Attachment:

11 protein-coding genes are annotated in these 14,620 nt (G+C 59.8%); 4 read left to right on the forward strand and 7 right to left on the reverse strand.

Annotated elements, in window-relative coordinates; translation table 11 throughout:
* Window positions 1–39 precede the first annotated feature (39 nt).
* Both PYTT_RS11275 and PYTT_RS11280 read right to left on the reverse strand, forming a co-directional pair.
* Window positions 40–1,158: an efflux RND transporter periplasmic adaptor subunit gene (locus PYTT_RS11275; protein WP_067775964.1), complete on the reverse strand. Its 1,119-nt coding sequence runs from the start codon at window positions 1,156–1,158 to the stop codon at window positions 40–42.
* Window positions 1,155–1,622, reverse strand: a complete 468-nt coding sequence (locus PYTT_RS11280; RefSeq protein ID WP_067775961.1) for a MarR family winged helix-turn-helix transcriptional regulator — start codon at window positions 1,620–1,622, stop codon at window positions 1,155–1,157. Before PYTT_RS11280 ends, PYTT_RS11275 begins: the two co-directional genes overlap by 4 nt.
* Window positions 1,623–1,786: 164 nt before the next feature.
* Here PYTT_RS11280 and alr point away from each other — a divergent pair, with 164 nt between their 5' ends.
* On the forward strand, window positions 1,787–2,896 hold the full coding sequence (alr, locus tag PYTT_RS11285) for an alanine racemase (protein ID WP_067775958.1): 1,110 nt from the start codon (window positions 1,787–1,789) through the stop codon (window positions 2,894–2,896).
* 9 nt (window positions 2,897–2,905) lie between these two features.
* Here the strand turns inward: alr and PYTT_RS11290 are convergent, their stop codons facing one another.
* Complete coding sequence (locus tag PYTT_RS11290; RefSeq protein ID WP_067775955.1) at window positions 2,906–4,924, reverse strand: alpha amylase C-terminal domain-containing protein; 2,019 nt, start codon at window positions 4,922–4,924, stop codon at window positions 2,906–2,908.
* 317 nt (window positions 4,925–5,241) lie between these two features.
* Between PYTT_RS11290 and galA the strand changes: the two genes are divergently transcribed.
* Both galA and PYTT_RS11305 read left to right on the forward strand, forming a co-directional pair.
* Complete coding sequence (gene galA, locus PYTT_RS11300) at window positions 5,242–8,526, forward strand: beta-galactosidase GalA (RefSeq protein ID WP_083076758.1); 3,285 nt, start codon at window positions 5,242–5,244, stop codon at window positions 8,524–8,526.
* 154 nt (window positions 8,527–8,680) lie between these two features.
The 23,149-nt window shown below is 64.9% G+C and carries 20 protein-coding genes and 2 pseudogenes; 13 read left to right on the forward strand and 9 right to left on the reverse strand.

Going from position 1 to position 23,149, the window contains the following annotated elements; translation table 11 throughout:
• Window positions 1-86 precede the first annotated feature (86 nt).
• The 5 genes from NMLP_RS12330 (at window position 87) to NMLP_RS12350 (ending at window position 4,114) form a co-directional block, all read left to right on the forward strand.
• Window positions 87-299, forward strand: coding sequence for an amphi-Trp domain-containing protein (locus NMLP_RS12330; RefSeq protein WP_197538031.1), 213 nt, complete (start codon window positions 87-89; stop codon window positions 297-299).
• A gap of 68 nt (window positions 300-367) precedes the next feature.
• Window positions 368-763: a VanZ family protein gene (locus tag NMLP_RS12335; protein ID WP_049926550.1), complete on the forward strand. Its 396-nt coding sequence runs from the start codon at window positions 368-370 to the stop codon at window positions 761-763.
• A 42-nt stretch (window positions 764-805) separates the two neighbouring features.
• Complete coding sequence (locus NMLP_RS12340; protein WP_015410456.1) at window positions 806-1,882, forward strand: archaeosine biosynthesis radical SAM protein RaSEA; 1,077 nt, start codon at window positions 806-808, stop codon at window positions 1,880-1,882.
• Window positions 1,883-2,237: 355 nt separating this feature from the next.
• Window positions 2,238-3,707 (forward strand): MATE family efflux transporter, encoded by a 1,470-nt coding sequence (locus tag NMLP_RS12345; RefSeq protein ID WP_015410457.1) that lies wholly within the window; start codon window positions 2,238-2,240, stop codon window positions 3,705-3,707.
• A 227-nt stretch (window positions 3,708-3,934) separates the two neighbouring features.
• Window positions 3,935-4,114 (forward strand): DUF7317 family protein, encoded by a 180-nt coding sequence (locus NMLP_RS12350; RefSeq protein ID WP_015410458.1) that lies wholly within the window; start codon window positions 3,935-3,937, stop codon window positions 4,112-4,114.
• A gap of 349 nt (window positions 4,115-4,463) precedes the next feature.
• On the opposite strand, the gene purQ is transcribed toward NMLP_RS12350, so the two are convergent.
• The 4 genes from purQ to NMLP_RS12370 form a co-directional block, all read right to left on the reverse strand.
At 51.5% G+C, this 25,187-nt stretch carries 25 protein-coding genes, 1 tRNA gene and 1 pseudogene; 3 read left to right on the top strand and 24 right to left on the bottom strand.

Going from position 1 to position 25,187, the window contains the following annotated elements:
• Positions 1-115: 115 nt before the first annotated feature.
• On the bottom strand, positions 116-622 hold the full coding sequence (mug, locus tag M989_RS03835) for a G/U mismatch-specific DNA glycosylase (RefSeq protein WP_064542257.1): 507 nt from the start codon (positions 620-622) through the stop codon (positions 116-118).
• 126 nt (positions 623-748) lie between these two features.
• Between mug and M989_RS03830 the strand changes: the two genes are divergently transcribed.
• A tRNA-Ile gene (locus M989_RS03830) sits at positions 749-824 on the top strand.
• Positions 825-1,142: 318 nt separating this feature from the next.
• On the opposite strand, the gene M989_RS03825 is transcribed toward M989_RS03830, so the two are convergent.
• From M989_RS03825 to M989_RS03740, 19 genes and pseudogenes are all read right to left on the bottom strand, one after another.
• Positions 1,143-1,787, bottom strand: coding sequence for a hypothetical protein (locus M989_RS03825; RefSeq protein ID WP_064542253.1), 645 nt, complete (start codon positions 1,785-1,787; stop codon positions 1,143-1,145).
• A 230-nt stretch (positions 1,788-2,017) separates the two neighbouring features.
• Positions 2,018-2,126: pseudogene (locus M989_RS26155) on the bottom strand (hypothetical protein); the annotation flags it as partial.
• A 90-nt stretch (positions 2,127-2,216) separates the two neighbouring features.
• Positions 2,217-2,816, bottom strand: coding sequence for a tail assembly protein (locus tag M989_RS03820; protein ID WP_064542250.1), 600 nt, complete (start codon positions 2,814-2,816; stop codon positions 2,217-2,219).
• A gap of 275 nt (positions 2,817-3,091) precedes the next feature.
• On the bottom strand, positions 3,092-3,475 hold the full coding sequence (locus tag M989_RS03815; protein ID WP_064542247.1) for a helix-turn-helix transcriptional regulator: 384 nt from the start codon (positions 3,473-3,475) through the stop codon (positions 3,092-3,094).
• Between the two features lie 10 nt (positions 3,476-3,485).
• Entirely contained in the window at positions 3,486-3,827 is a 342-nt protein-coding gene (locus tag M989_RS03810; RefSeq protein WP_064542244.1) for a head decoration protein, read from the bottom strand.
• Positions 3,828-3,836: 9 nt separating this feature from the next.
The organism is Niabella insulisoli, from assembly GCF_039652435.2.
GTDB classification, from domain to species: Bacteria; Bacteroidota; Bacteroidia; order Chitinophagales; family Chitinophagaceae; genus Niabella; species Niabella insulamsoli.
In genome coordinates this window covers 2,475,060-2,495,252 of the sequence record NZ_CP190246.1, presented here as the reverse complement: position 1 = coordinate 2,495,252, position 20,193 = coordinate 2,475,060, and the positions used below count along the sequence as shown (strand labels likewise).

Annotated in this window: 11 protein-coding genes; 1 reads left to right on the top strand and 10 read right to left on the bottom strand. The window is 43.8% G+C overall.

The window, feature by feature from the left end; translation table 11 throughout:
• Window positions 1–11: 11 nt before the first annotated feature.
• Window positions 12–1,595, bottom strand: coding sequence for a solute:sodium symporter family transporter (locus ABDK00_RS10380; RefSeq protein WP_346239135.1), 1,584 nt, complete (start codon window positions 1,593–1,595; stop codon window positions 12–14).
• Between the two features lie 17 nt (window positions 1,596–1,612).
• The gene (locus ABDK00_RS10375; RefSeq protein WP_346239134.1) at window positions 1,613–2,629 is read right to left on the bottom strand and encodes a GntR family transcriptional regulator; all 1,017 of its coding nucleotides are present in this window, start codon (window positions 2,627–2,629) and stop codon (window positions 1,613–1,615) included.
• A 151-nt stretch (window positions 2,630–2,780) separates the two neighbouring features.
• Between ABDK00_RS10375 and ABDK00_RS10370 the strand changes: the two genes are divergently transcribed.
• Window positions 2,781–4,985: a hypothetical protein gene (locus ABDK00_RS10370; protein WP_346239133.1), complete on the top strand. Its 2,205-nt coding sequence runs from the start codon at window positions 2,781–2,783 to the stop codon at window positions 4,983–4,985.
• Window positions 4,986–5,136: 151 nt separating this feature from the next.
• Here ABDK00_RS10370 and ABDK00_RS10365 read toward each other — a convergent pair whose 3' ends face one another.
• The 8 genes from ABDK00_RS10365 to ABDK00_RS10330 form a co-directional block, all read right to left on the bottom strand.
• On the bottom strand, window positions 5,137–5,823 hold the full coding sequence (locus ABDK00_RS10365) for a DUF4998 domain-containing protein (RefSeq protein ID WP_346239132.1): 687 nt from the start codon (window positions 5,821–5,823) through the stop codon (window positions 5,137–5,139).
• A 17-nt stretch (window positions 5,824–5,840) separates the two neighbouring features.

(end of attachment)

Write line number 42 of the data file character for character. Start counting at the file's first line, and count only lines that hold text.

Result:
• On the opposite strand, the gene M989_RS03825 is transcribed toward M989_RS03830, so the two are convergent.